Under the current plan-making regime, 37 local authorities have yet to adopt a local plan. Of these, 27 have submitted their draft plan for examination. We continue to monitor progress and offer support where appropriate in all these areas.
The Minister’s Department is only taking action against 15 local authorities where no local plan is actively in place. The Department also has an ambitious target of 300,000 homes a year—about 80,000 a year short. What action will he take to ensure that local authorities like Stoke-on-Trent that are failing to get a local plan in place do so quickly, so that they can develop and address this country’s housing need?
As the hon. Gentleman pointed out, we commenced a formal process of intervention in 15 local authorities to ensure that they fulfil their obligations. I have spent the last 12 months touring the country, exhorting local authorities not only to get a local plan in place, but to do so on a long-term basis so that people can see the kind of decadal-scale planning that is required to get to 300,000 homes a year. If local authorities remain sluggish in producing a plan, as the hon. Gentleman claims his local authority has been—I think that its plan is due for submission in August 2020, which does seem a little tardy—then action may be required, beyond just a stiffly-worded letter.
When district councils do not have a local plan and a five-year land supply in place, it is villages and parishes that face the consequences of planning development. What protections will the Minister and his Department put in place for communities trying to establish neighbourhood plans, and will he reflect on his Department’s recent decision to grant planning permission to two sites in Hatfield Peverel that go against the neighbourhood plan?
My right hon. Friend, with her usual skill, puts up a stout defence on behalf of her constituents. She is quite right that protections that would otherwise exist for neighbourhood plans recede where a local plan is not in place, particularly when there is not a five-year land supply. I would point out that having a five-year land supply is not a necessary condition of having a local plan. It is possible to have one without the other, and I hope that her local authority will seek to do so. We will shortly be issuing planning guidance on plan making, wherein I hope we will include measures to strengthen neighbourhood plans, either in the absence of a local plan or where they are not co-terminus.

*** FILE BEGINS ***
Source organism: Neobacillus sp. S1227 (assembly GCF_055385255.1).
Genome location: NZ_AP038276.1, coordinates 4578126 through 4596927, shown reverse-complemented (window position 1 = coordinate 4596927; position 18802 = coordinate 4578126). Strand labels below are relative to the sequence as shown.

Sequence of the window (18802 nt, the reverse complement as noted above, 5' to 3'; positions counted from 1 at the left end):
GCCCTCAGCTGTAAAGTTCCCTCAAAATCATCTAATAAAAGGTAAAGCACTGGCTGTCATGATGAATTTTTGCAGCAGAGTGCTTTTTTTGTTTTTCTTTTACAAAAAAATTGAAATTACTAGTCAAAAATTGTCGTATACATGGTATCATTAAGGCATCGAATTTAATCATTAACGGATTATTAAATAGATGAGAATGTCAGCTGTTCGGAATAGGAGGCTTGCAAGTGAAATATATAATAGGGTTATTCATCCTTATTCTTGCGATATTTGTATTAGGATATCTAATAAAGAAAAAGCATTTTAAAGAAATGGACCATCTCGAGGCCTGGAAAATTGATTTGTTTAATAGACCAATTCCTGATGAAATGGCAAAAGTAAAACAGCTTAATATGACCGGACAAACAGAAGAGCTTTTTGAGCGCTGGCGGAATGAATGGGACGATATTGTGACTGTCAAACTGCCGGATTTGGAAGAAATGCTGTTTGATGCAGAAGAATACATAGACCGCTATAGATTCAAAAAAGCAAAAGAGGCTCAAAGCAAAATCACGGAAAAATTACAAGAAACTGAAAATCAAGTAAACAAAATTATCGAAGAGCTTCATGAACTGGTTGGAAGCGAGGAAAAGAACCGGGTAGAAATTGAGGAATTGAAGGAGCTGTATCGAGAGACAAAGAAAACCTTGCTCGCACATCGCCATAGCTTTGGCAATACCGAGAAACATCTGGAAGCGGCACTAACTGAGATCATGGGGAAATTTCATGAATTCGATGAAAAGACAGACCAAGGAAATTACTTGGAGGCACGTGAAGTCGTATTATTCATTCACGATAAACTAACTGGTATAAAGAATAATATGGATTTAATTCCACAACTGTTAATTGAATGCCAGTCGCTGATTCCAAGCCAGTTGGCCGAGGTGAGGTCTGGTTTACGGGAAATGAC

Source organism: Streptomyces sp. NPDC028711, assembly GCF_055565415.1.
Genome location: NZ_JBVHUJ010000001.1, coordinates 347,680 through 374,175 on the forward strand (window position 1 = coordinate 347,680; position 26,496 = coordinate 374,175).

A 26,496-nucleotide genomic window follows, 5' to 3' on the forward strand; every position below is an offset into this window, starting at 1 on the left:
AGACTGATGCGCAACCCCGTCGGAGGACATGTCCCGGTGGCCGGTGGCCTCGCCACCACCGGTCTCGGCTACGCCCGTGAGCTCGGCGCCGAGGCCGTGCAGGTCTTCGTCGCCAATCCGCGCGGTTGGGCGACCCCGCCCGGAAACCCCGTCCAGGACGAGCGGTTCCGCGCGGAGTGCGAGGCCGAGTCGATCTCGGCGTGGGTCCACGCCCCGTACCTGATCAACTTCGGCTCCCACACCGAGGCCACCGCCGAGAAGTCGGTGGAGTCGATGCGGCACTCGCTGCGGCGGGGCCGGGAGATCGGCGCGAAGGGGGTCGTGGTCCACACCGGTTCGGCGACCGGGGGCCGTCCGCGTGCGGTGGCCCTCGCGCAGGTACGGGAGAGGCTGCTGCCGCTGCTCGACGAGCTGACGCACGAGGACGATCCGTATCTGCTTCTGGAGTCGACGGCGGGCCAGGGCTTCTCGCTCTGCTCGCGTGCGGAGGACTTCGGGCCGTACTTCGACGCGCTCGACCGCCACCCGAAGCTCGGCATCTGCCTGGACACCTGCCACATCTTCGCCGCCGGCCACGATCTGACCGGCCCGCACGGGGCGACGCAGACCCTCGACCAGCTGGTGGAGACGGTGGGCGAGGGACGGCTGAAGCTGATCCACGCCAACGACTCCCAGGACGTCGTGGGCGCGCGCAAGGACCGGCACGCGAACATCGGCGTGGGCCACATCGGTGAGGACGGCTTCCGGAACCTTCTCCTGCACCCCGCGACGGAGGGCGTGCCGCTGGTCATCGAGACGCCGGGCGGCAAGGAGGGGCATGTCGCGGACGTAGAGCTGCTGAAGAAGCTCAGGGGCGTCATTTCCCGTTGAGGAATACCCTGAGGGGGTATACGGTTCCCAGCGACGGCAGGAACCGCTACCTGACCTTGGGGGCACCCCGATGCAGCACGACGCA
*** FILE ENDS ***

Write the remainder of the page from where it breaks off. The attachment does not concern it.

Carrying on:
York has not had a local plan in place since 1954, despite being one of the worst cities for investment in economic and housing opportunities for my constituents and the council’s aspiration to build 20% affordable housing but developing just 4%. What steps will the Minister take to ensure that the plan developed for York will address not only the jobs needs but the housing needs in our city?
I have been in this job for just over 12 months, and I have developed a sense that in some way people have an expectation that I should be planning the country from my desk in Whitehall. Fundamentally, the decisions about the local plan are for the local democratically elected representatives, and they should be examined by a planning inspector to make sure that they are compliant with national planning regimes. In the end, the fundamental arbiter of the local plan in York—whether there should be one and what it should it contain—is a decision for the people of York. I would urge them to vote for a council that will produce the kind of the plan to which the hon. Lady aspires.
In relation to local plans and housing, Isle of Wight Council wants to set up a company to build council housing—I strongly support this—but says that it cannot access the necessary funds because it does not have a housing revenue account. Does the Minister agree with that statement, and, if so, what will he do to help my council to build council housing for Islanders?
I congratulate my hon. Friend, who works very closely with his local council in its aspiration to build more council homes. This is exactly the sort of action that we want to see from local authorities, which were, frankly, induced out of council house building by the previous Labour Government. I am aware that quite a lot of councils in this situation do not have a housing revenue account, despite our lifting the cap and enabling them to access the funding that they need. I would be more than happy to arrange for his councillors or council officials to meet my officials to determine how they could establish just such an account.